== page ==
Egypt has been through several revolutions in the last decade, but everything seems to have ended even worse than it started.
Egypt has been through one humanitarian crisis after another in the last decade. According to Freedom House, Egypt is amongst the least free states globally. It is no wonder: Egyptians’ human rights have been repressed for many years by the very authoritarian who helped overthrow the former government years ago.
In its effort to wean itself off Russian gas, Europe has been looking for alternative suppliers, and Egypt ranks amongst the potential favourites. Trade in gas could benefit both sides. However, it should be conditional on improving the rule of law in Egypt.
Tyrant after tyrant
To describe the last decade in Egypt, one would probably only need two words: utter chaos. The country has gone through several presidents and two coups in the short period. The consequence of these years of turmoil was that the original long-ruling authoritarian Mubarak was replaced by an evenworse tyrannical despot, Abd al-Fattáh as-Sísí.
Like many other authoritarians, Sísí relies on the army’s support, as he was Egypt’s commander in chief before the coup, and after he got into power, he started deftly getting the courts under his control. As Egypt’s president, Sísí has the power to appoint Egypt’s leading judges, including the Prosecutor General. Most courts are therefore corrupt and work for the President’s benefit.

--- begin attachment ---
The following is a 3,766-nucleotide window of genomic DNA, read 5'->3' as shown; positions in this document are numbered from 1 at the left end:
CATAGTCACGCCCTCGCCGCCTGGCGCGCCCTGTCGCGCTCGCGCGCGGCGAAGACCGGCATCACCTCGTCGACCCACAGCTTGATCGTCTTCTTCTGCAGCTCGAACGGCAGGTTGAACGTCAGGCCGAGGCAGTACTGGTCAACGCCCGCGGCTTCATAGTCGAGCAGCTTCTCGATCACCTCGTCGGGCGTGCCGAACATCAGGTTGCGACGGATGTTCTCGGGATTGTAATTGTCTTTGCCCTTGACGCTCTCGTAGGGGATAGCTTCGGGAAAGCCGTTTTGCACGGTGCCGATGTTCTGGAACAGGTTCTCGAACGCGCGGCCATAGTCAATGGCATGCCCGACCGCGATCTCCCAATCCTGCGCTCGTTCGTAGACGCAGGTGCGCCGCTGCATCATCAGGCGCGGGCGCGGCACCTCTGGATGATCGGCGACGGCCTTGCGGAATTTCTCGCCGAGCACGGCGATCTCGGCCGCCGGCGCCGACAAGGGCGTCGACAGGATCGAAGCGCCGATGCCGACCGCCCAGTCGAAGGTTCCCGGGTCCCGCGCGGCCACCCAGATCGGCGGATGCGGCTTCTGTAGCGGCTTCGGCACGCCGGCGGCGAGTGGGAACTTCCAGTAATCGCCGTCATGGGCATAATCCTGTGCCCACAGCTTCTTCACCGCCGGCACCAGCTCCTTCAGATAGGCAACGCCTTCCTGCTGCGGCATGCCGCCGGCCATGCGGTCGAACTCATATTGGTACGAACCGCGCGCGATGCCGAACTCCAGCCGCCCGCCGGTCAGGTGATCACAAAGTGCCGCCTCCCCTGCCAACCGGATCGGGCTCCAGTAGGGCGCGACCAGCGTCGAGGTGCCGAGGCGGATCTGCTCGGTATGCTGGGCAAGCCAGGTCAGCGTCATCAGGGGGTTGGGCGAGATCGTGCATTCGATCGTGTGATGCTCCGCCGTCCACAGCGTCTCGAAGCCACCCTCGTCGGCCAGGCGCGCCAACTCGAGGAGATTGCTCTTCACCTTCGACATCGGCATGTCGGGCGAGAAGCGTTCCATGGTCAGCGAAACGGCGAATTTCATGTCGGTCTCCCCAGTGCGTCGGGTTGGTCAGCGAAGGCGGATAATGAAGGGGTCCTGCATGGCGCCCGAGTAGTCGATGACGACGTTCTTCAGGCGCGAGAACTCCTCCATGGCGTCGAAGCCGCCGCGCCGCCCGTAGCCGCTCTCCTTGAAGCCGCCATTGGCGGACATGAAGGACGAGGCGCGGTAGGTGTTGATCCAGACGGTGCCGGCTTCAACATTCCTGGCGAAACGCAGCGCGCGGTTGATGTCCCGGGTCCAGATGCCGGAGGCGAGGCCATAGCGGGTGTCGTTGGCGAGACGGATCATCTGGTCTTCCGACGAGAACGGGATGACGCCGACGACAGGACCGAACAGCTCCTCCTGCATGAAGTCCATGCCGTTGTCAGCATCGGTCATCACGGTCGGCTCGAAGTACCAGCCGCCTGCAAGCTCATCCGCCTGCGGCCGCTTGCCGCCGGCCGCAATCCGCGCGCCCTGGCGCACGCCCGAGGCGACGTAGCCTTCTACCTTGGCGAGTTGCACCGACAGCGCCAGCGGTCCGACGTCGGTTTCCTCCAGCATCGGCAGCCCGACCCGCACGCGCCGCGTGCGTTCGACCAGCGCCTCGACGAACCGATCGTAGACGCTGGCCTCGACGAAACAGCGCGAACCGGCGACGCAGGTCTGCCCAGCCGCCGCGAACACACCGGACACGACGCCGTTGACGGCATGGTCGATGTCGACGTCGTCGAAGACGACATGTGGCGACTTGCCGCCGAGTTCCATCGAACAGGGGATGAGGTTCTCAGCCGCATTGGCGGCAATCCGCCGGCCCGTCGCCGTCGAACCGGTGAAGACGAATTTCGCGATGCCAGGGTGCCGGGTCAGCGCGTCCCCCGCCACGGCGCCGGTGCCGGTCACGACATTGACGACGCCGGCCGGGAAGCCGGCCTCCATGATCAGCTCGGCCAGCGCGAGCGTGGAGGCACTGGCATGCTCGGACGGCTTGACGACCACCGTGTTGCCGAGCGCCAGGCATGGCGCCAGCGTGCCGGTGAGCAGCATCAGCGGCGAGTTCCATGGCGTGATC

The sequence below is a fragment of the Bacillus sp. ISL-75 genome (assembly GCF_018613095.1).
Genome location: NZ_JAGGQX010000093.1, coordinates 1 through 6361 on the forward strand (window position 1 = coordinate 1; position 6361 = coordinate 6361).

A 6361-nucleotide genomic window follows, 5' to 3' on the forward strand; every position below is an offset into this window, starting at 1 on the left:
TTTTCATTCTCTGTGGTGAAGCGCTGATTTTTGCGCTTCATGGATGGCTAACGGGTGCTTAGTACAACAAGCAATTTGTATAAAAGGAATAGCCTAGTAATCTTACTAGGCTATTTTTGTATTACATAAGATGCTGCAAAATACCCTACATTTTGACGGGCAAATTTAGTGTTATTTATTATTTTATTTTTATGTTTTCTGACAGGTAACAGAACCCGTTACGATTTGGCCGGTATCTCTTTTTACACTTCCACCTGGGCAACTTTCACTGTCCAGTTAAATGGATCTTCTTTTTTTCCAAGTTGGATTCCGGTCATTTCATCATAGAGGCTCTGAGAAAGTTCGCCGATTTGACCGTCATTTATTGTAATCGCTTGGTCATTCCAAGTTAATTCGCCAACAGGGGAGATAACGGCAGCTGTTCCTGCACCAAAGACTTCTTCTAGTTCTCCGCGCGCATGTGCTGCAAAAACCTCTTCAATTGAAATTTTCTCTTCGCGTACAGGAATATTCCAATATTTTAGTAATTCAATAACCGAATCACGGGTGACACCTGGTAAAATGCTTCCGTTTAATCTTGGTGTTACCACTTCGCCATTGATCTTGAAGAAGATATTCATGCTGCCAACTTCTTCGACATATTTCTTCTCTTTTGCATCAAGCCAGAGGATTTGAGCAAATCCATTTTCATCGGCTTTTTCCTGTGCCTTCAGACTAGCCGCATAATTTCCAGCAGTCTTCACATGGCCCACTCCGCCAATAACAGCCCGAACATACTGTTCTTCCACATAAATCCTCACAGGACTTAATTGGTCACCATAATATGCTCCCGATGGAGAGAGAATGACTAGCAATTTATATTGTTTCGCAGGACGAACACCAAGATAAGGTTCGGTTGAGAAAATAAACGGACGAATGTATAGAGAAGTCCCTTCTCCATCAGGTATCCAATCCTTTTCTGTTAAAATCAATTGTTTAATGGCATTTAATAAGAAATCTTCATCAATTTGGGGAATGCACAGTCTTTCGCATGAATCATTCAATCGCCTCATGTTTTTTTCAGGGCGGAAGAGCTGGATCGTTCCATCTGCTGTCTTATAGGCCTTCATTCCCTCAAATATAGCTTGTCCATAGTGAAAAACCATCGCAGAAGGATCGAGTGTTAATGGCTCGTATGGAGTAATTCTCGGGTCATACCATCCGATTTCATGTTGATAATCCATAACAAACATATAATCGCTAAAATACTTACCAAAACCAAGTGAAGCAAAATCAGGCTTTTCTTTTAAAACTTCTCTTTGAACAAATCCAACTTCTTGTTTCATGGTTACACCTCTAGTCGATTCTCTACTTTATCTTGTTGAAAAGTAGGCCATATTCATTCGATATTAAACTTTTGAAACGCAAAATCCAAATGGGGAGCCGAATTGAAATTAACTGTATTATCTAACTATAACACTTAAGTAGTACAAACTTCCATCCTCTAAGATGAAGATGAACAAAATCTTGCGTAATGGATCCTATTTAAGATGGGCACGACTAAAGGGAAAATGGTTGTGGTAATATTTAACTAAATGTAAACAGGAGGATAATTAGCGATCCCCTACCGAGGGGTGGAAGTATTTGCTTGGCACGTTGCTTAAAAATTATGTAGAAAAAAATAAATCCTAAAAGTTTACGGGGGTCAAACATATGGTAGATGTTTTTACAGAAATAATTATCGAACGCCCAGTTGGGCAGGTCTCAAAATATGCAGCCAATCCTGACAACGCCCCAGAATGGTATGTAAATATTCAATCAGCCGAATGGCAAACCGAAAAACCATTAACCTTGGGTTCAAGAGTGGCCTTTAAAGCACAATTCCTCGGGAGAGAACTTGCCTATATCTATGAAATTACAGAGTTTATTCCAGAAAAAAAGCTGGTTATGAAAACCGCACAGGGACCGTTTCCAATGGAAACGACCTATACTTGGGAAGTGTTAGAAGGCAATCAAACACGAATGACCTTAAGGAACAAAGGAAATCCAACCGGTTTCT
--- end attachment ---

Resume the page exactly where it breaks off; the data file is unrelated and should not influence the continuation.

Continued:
Yet Egypt is even worse off when it comes to the independence of the judiciary. Last year, a new lawentered into force, making it possible to refer civilians charged with criminal offences to military tribunals. These tribunals are known to act in the army’s interests and convict defendants based on absurd, trumped-up charges.
Political plurality and freedom of expression are also in an atrocious state. Many political parties have been banned, and in the parliament, half of the 568 MPs are elected from closed candidate lists. The President also has the right to appoint 28 “extra” MPs.
2020 saw the first Senate election since 2014 when the Senate had been abolished. A hundred Senators are elected as individual candidates, while another hundred are part of a closed candidate list where people only vote for parties. The remaining hundred are appointed by the President, who therefore has de facto full control over the Senate. The Senate also barely has any significant legislative powers, playing more of an aesthetic role.
Prison for all